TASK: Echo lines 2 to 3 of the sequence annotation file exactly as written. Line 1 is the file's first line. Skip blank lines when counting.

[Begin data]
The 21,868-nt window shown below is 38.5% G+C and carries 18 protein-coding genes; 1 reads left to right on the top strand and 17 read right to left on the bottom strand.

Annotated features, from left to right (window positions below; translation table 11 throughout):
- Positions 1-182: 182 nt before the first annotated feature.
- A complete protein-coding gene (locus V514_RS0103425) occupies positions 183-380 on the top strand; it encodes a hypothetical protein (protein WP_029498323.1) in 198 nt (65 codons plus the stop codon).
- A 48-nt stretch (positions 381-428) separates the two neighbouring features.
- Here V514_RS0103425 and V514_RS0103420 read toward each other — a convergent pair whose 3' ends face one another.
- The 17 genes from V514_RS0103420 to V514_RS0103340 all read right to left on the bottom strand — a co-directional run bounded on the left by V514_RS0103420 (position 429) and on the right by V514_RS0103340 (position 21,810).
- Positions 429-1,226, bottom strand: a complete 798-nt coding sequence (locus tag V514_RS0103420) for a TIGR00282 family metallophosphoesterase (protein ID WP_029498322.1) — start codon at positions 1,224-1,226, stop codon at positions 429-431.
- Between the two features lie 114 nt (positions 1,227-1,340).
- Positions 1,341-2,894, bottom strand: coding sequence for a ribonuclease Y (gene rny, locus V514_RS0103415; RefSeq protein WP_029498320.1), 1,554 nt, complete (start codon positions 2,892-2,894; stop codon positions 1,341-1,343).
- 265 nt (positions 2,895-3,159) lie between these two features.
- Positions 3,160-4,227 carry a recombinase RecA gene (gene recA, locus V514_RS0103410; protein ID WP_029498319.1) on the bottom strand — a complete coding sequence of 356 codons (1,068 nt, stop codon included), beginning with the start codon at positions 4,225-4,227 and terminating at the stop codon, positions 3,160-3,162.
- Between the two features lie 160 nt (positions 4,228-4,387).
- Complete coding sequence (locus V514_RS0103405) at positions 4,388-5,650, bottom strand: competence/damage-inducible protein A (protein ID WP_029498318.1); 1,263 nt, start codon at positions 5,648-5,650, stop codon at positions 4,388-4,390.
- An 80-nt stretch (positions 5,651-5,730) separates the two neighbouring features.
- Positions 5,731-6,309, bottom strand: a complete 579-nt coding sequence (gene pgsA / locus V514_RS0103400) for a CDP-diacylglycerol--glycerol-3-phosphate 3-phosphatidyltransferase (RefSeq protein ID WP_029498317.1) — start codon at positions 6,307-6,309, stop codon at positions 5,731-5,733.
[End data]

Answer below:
Annotated features, from left to right (window positions below; translation table 11 throughout):
- Positions 1-182: 182 nt before the first annotated feature.